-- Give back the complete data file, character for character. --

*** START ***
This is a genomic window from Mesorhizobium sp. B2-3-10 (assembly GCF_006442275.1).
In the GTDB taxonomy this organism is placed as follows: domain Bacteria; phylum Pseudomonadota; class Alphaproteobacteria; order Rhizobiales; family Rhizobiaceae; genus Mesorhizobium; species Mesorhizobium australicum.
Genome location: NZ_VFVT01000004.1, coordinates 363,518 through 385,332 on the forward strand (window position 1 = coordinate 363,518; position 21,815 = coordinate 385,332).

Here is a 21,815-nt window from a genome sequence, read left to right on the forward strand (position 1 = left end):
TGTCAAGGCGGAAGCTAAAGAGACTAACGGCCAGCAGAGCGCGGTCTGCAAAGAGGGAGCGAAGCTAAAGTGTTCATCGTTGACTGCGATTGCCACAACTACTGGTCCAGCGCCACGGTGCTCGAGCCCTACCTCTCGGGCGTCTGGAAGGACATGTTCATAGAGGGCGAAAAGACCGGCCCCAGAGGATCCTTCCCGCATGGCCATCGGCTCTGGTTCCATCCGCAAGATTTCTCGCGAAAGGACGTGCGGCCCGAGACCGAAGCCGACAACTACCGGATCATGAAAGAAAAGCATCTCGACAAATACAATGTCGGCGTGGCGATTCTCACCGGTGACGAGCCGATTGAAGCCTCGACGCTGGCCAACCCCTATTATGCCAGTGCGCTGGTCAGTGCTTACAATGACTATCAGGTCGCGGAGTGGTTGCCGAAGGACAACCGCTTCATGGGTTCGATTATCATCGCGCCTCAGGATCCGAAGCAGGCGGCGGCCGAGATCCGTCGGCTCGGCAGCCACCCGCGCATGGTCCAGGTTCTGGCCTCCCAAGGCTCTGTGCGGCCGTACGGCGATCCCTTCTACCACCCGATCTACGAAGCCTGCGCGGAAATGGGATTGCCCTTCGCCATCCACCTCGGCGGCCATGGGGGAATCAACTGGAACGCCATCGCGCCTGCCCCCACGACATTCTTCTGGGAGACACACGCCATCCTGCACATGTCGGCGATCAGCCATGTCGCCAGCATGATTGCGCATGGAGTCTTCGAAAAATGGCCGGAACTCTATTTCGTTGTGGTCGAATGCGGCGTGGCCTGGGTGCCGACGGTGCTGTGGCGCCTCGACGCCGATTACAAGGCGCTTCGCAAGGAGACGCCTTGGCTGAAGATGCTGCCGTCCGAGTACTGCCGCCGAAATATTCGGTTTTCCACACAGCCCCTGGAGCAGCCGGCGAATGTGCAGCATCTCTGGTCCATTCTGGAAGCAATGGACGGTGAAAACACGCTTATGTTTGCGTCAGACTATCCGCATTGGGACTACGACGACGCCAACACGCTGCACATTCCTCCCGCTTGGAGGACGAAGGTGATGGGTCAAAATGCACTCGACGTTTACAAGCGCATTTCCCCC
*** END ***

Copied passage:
This is a genomic window from Mesorhizobium sp. B2-3-10 (assembly GCF_006442275.1).
In the GTDB taxonomy this organism is placed as follows: domain Bacteria; phylum Pseudomonadota; class Alphaproteobacteria; order Rhizobiales; family Rhizobiaceae; genus Mesorhizobium; species Mesorhizobium australicum.
Genome location: NZ_VFVT01000004.1, coordinates 363,518 through 385,332 on the forward strand (window position 1 = coordinate 363,518; position 21,815 = coordinate 385,332).

Here is a 21,815-nt window from a genome sequence, read left to right on the forward strand (position 1 = left end):
TGTCAAGGCGGAAGCTAAAGAGACTAACGGCCAGCAGAGCGCGGTCTGCAAAGAGGGAGCGAAGCTAAAGTGTTCATCGTTGACTGCGATTGCCACAACTACTGGTCCAGCGCCACGGTGCTCGAGCCCTACCTCTCGGGCGTCTGGAAGGACATGTTCATAGAGGGCGAAAAGACCGGCCCCAGAGGATCCTTCCCGCATGGCCATCGGCTCTGGTTCCATCCGCAAGATTTCTCGCGAAAGGACGTGCGGCCCGAGACCGAAGCCGACAACTACCGGATCATGAAAGAAAAGCATCTCGACAAATACAATGTCGGCGTGGCGATTCTCACCGGTGACGAGCCGATTGAAGCCTCGACGCTGGCCAACCCCTATTATGCCAGTGCGCTGGTCAGTGCTTACAATGACTATCAGGTCGCGGAGTGGTTGCCGAAGGACAACCGCTTCATGGGTTCGATTATCATCGCGCCTCAGGATCCGAAGCAGGCGGCGGCCGAGATCCGTCGGCTCGGCAGCCACCCGCGCATGGTCCAGGTTCTGGCCTCCCAAGGCTCTGTGCGGCCGTACGGCGATCCCTTCTACCACCCGATCTACGAAGCCTGCGCGGAAATGGGATTGCCCTTCGCCATCCACCTCGGCGGCCATGGGGGAATCAACTGGAACGCCATCGCGCCTGCCCCCACGACATTCTTCTGGGAGACACACGCCATCCTGCACATGTCGGCGATCAGCCATGTCGCCAGCATGATTGCGCATGGAGTCTTCGAAAAATGGCCGGAACTCTATTTCGTTGTGGTCGAATGCGGCGTGGCCTGGGTGCCGACGGTGCTGTGGCGCCTCGACGCCGATTACAAGGCGCTTCGCAAGGAGACGCCTTGGCTGAAGATGCTGCCGTCCGAGTACTGCCGCCGAAATATTCGGTTTTCCACACAGCCCCTGGAGCAGCCGGCGAATGTGCAGCATCTCTGGTCCATTCTGGAAGCAATGGACGGTGAAAACACGCTTATGTTTGCGTCAGACTATCCGCATTGGGACTACGACGACGCCAACACGCTGCACATTCCTCCCGCTTGGAGGACGAAGGTGATGGGTCAAAATGCACTCGACGTTTACAAGCGCATTTCCCCC